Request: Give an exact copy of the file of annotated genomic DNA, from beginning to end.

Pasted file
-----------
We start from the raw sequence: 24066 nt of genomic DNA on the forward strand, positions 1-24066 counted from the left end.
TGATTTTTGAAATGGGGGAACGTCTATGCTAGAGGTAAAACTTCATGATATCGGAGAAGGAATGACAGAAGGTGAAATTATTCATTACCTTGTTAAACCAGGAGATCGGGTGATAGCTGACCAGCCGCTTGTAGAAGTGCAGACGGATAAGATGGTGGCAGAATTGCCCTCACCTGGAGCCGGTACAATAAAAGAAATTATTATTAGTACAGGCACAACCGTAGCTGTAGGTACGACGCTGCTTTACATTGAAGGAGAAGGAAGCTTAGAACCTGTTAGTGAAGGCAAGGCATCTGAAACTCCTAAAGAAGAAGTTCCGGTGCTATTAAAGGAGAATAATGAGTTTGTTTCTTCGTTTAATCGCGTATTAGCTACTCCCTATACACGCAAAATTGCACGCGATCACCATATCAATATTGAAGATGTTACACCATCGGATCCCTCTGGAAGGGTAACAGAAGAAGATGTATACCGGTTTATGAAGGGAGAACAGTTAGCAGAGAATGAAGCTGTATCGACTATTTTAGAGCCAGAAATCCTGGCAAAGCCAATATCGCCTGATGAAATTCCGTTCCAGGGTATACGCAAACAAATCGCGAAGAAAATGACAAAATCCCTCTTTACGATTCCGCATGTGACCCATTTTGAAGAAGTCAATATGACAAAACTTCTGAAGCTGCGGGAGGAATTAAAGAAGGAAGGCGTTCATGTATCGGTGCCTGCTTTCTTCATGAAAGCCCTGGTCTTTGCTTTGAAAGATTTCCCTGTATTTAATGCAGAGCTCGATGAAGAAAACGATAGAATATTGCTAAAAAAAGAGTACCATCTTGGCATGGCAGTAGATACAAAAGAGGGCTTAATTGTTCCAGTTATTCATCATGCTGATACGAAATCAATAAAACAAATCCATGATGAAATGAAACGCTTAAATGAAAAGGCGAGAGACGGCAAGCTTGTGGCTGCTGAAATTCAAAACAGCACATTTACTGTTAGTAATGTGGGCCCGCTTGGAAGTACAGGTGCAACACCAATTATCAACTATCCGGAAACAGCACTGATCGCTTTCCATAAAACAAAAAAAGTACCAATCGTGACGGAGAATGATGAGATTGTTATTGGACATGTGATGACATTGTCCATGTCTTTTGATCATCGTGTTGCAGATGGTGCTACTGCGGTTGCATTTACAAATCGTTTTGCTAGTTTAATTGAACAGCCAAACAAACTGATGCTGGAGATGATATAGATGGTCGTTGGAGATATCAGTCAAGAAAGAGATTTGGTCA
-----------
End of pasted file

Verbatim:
We start from the raw sequence: 24066 nt of genomic DNA on the forward strand, positions 1-24066 counted from the left end.
TGATTTTTGAAATGGGGGAACGTCTATGCTAGAGGTAAAACTTCATGATATCGGAGAAGGAATGACAGAAGGTGAAATTATTCATTACCTTGTTAAACCAGGAGATCGGGTGATAGCTGACCAGCCGCTTGTAGAAGTGCAGACGGATAAGATGGTGGCAGAATTGCCCTCACCTGGAGCCGGTACAATAAAAGAAATTATTATTAGTACAGGCACAACCGTAGCTGTAGGTACGACGCTGCTTTACATTGAAGGAGAAGGAAGCTTAGAACCTGTTAGTGAAGGCAAGGCATCTGAAACTCCTAAAGAAGAAGTTCCGGTGCTATTAAAGGAGAATAATGAGTTTGTTTCTTCGTTTAATCGCGTATTAGCTACTCCCTATACACGCAAAATTGCACGCGATCACCATATCAATATTGAAGATGTTACACCATCGGATCCCTCTGGAAGGGTAACAGAAGAAGATGTATACCGGTTTATGAAGGGAGAACAGTTAGCAGAGAATGAAGCTGTATCGACTATTTTAGAGCCAGAAATCCTGGCAAAGCCAATATCGCCTGATGAAATTCCGTTCCAGGGTATACGCAAACAAATCGCGAAGAAAATGACAAAATCCCTCTTTACGATTCCGCATGTGACCCATTTTGAAGAAGTCAATATGACAAAACTTCTGAAGCTGCGGGAGGAATTAAAGAAGGAAGGCGTTCATGTATCGGTGCCTGCTTTCTTCATGAAAGCCCTGGTCTTTGCTTTGAAAGATTTCCCTGTATTTAATGCAGAGCTCGATGAAGAAAACGATAGAATATTGCTAAAAAAAGAGTACCATCTTGGCATGGCAGTAGATACAAAAGAGGGCTTAATTGTTCCAGTTATTCATCATGCTGATACGAAATCAATAAAACAAATCCATGATGAAATGAAACGCTTAAATGAAAAGGCGAGAGACGGCAAGCTTGTGGCTGCTGAAATTCAAAACAGCACATTTACTGTTAGTAATGTGGGCCCGCTTGGAAGTACAGGTGCAACACCAATTATCAACTATCCGGAAACAGCACTGATCGCTTTCCATAAAACAAAAAAAGTACCAATCGTGACGGAGAATGATGAGATTGTTATTGGACATGTGATGACATTGTCCATGTCTTTTGATCATCGTGTTGCAGATGGTGCTACTGCGGTTGCATTTACAAATCGTTTTGCTAGTTTAATTGAACAGCCAAACAAACTGATGCTGGAGATGATATAGATGGTCGTTGGAGATATCAGTCAAGAAAGAGATTTGGTCA